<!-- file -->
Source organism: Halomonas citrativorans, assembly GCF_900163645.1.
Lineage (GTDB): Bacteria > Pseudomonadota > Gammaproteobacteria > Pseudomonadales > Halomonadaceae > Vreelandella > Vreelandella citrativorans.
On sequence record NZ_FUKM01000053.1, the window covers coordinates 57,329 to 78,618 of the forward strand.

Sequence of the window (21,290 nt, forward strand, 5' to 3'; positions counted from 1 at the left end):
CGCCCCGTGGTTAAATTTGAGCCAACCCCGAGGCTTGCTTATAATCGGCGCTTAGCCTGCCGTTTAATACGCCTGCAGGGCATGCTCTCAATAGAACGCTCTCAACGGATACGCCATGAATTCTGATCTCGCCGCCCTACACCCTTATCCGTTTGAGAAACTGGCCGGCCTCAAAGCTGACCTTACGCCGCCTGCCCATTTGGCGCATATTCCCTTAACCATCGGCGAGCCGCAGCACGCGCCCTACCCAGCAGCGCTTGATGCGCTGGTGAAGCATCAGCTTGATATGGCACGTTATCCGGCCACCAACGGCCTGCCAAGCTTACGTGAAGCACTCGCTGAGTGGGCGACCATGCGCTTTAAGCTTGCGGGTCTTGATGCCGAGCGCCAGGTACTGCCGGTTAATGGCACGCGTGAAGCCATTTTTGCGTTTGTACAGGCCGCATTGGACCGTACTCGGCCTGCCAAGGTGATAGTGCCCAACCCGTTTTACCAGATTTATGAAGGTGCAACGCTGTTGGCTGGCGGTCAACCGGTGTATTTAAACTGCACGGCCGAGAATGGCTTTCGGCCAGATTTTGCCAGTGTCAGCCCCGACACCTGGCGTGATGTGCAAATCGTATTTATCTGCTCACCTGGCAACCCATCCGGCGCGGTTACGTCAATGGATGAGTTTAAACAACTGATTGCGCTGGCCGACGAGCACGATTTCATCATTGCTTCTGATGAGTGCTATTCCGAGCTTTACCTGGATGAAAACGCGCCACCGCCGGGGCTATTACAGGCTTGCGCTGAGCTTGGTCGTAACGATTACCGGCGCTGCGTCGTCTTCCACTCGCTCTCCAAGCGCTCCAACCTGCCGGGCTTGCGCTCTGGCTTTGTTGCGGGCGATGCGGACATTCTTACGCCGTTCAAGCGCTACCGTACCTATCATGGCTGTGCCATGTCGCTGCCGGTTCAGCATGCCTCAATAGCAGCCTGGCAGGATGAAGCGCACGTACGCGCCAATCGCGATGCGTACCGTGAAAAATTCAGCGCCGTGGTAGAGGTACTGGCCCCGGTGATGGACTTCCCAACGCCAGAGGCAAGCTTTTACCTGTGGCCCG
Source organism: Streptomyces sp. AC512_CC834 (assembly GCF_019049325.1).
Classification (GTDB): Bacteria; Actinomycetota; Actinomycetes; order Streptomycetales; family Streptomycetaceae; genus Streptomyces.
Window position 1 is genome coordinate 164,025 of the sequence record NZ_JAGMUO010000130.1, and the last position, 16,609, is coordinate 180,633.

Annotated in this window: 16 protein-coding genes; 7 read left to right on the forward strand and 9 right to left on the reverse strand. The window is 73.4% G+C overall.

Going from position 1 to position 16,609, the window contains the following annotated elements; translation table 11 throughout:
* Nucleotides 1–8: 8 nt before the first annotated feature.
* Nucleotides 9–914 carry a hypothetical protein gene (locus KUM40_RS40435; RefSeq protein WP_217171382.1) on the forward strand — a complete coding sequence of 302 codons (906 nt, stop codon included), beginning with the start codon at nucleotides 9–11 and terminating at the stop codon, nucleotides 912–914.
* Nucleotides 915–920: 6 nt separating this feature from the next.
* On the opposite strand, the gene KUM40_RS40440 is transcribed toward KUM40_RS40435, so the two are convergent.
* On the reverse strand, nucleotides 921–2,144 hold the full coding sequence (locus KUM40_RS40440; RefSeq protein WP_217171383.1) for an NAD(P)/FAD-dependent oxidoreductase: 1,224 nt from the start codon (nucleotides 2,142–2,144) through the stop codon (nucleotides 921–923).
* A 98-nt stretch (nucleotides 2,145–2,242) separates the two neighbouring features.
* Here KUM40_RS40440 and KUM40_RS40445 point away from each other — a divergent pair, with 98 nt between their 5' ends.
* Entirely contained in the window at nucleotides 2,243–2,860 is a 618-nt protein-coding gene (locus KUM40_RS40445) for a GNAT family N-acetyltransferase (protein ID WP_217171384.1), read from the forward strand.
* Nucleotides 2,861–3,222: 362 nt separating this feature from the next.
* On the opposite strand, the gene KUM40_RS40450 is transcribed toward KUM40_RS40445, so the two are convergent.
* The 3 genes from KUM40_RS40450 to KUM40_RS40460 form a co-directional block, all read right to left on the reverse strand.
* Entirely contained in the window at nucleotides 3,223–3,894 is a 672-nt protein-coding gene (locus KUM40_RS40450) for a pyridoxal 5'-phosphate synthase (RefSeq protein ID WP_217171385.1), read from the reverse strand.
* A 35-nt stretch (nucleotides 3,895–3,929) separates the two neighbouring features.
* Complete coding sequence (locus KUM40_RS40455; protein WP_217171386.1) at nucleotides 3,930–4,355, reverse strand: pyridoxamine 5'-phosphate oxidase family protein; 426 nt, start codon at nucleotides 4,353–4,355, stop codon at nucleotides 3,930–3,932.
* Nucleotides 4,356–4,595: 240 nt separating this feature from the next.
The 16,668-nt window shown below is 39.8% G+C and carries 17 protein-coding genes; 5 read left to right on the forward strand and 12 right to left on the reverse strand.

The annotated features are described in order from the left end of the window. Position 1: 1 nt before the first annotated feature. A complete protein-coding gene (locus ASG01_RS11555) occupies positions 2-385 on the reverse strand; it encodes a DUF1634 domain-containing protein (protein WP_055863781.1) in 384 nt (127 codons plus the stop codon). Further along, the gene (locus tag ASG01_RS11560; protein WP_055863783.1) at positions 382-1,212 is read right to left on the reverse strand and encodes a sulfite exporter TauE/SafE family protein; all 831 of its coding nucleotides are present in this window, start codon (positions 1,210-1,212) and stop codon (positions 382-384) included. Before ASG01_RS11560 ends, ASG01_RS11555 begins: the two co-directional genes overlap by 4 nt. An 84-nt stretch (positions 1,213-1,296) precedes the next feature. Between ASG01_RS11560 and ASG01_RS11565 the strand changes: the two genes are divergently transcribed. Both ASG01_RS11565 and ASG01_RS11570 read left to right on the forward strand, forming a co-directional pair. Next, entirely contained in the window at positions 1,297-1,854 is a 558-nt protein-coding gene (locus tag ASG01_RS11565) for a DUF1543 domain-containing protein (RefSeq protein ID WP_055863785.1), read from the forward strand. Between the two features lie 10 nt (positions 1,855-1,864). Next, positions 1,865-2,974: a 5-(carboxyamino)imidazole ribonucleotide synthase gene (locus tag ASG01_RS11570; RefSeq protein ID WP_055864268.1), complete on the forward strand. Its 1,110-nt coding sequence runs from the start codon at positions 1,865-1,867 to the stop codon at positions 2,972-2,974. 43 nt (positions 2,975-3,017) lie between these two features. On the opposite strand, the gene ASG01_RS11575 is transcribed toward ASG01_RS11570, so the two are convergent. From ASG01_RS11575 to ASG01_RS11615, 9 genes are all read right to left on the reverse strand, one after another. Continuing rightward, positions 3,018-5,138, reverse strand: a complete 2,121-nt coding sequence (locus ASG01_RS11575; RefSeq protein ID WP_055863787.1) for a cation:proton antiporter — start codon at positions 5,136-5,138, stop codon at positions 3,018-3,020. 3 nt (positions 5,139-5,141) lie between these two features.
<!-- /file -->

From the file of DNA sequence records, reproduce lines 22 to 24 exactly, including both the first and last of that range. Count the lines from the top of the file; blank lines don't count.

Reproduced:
* Entirely contained in the window at nucleotides 3,223–3,894 is a 672-nt protein-coding gene (locus KUM40_RS40450) for a pyridoxal 5'-phosphate synthase (RefSeq protein ID WP_217171385.1), read from the reverse strand.
* A 35-nt stretch (nucleotides 3,895–3,929) separates the two neighbouring features.
* Complete coding sequence (locus KUM40_RS40455; protein WP_217171386.1) at nucleotides 3,930–4,355, reverse strand: pyridoxamine 5'-phosphate oxidase family protein; 426 nt, start codon at nucleotides 4,353–4,355, stop codon at nucleotides 3,930–3,932.